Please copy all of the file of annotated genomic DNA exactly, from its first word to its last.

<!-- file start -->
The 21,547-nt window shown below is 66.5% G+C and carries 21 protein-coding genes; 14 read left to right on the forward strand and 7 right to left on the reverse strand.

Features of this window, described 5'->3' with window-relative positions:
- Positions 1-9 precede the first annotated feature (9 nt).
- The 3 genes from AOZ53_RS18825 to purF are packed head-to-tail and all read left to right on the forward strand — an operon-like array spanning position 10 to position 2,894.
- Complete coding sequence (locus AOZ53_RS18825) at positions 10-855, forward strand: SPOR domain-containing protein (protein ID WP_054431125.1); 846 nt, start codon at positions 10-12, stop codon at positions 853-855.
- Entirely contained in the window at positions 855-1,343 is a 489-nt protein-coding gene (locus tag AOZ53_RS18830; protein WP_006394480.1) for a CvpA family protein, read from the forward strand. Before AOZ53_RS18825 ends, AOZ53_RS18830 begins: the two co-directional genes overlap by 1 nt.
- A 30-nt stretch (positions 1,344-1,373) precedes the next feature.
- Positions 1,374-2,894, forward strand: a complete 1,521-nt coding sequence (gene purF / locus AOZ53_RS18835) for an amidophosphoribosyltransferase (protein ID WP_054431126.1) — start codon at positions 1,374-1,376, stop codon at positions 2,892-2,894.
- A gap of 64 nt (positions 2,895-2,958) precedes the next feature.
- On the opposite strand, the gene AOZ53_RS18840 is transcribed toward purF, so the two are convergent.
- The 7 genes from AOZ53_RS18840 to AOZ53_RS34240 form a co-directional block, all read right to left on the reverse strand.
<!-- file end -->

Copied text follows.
The 21,547-nt window shown below is 66.5% G+C and carries 21 protein-coding genes; 14 read left to right on the forward strand and 7 right to left on the reverse strand.

Features of this window, described 5'->3' with window-relative positions:
- Positions 1-9 precede the first annotated feature (9 nt).
- The 3 genes from AOZ53_RS18825 to purF are packed head-to-tail and all read left to right on the forward strand — an operon-like array spanning position 10 to position 2,894.
- Complete coding sequence (locus AOZ53_RS18825) at positions 10-855, forward strand: SPOR domain-containing protein (protein ID WP_054431125.1); 846 nt, start codon at positions 10-12, stop codon at positions 853-855.
- Entirely contained in the window at positions 855-1,343 is a 489-nt protein-coding gene (locus tag AOZ53_RS18830; protein WP_006394480.1) for a CvpA family protein, read from the forward strand. Before AOZ53_RS18825 ends, AOZ53_RS18830 begins: the two co-directional genes overlap by 1 nt.
- A 30-nt stretch (positions 1,344-1,373) precedes the next feature.
- Positions 1,374-2,894, forward strand: a complete 1,521-nt coding sequence (gene purF / locus AOZ53_RS18835) for an amidophosphoribosyltransferase (protein ID WP_054431126.1) — start codon at positions 1,374-1,376, stop codon at positions 2,892-2,894.
- A gap of 64 nt (positions 2,895-2,958) precedes the next feature.
- On the opposite strand, the gene AOZ53_RS18840 is transcribed toward purF, so the two are convergent.
- The 7 genes from AOZ53_RS18840 to AOZ53_RS34240 form a co-directional block, all read right to left on the reverse strand.